Author: Petr Schebalin
Large earthquakes that are considered as extreme events in a complex system – the Earth lithosphere belong to the most dangerous natural disasters. During the last years a significant progress in developing and testing earthquake prediction/forecasting models was demonstrated giving an impulse to start operational forecasts in several countries. However a large gap between the models and decision making still exists. Two directions in developing models are almost independent. Probabilistic models forecast earthquake expected rates in time and space. Usually probabilistic models are based on the analysis of actual earthquake rates. For large earthquakes the forecasted rates are very small, except short periods of aftershocks, and decision making based on tiny probabilities is extremely difficult. Deterministic models select location areas and periods of alarms on the basis of earthquake precursors and/or premonitory patterns. Decision making that is a typical problem of systems analysis is still rather difficult, because of trade-off between false alarms and failures to predict. A synthesis of probabilistic and deterministic techniques made on the basis of the system analysis approach could help in finding effective decision making algorithms.
Here, we propose a method to combine the earthquake forecast rate-based models with any information that could locally increase the forecasted earthquake rates. We use the differential probability gain calculated in the error diagram that evaluates the performance of the input information with respect to the rate-based model. Then, at each point in space and time, the new rate is the product of the current rate times the local differential probability gain. The main advantage of our combining method is its capacity to produce high expected event rates. We demonstrate how the method works on several examples.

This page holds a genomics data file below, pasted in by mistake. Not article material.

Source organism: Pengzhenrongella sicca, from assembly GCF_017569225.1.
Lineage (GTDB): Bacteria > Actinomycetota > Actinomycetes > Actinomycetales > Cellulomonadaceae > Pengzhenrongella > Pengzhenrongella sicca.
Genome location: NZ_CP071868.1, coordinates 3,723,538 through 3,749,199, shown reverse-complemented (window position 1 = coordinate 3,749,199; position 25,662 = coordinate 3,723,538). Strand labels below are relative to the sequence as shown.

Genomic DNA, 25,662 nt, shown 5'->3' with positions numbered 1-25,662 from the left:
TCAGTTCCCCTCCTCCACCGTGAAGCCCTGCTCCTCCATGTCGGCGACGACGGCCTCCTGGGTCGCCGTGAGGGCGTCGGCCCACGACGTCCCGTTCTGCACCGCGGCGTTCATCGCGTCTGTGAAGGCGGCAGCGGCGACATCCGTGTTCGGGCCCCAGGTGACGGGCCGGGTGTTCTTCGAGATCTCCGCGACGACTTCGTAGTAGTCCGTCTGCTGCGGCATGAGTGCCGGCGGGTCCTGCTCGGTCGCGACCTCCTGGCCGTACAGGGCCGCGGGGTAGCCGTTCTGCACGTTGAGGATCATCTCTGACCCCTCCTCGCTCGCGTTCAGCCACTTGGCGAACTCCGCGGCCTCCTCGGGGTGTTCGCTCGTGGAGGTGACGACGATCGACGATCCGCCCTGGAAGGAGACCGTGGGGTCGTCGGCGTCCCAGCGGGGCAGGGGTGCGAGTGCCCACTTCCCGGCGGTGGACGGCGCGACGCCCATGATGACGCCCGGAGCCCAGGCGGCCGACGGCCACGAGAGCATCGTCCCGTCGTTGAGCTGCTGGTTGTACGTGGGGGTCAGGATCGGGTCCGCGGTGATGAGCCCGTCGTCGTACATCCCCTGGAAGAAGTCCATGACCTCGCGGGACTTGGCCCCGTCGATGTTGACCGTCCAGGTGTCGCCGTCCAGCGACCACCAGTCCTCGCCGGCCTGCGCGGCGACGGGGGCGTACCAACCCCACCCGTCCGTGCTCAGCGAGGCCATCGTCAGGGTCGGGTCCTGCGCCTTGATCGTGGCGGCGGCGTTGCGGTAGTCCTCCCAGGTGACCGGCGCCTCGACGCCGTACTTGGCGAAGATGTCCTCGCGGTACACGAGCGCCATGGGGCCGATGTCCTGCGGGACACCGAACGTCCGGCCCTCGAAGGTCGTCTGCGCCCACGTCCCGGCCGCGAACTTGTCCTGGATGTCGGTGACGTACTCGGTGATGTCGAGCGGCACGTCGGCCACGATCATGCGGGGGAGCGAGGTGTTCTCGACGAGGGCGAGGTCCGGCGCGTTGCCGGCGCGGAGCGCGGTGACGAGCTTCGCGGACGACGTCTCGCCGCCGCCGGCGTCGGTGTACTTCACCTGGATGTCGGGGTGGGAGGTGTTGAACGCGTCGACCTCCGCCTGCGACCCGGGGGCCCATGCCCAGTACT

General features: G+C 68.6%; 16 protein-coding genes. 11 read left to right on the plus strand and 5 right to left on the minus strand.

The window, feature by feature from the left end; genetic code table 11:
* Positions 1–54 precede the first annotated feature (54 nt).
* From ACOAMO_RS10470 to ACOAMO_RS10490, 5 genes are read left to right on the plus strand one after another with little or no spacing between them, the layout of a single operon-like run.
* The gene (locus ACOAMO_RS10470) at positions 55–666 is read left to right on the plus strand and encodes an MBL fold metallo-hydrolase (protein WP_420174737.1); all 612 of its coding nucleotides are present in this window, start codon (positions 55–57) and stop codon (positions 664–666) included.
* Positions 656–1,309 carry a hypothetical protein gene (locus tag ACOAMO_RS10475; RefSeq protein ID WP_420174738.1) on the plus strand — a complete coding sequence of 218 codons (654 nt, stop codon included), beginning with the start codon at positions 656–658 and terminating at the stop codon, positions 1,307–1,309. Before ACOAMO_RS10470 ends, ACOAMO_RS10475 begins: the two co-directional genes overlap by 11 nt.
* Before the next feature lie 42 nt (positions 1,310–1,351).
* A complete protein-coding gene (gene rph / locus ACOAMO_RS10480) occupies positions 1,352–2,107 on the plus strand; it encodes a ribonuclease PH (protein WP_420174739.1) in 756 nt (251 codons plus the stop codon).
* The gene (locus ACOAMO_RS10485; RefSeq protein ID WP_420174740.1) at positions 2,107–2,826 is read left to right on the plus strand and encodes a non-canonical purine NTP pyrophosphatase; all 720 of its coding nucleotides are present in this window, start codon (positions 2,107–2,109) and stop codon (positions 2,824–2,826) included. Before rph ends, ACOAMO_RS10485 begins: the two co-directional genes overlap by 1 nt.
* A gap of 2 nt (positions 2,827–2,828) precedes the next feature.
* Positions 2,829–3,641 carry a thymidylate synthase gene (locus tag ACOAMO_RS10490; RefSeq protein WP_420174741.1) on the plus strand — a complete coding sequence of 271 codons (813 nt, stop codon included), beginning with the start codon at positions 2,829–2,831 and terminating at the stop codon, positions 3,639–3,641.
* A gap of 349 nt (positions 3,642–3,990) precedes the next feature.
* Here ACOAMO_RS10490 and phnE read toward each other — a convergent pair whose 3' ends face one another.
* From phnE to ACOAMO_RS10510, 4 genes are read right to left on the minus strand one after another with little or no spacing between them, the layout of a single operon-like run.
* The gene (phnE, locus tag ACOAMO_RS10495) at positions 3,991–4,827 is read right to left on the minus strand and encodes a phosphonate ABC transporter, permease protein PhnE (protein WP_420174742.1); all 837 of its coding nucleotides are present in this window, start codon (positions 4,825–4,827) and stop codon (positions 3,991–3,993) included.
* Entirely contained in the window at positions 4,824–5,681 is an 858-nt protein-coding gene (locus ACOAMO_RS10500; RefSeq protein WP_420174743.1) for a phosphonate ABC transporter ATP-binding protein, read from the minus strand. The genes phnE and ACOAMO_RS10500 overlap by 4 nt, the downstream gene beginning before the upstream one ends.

Petr Shebalin is a chief scientist at the Institute of Earthquake Prediction Theory and Mathematical Geophysics. Shebalin graduated from the Physics Department of Lomonossov Moscow State University, Russia (1979), and received his PhD in geophysics in 1988 and DSc in 2004. Since 1993 he has served as an invited professor in Institut de Physique du Globe, Paris. He has also worked in ICTP, Trieste, Italy, UCLA and USC, Los Angeles, USA, and USGS, Menlo Park, USA. He developed several earthquake prediction algorithms, including Reverse Tracing of Precursors based on the phenomenon of increase of the earthquakes correlation range prior to large earthquakes. Working in different fields of statistical seismology, in recent years he has concentrated on analysis of earthquake aftershocks. He discovered a direct link between the delay of the onset of the power-law decay of aftershocks (Omori-Utsu law) and the average stress accumulated in the fault of the main shock. He also works on combining different approaches (probabilistic and deterministic) for earthquake prediction/forecasting.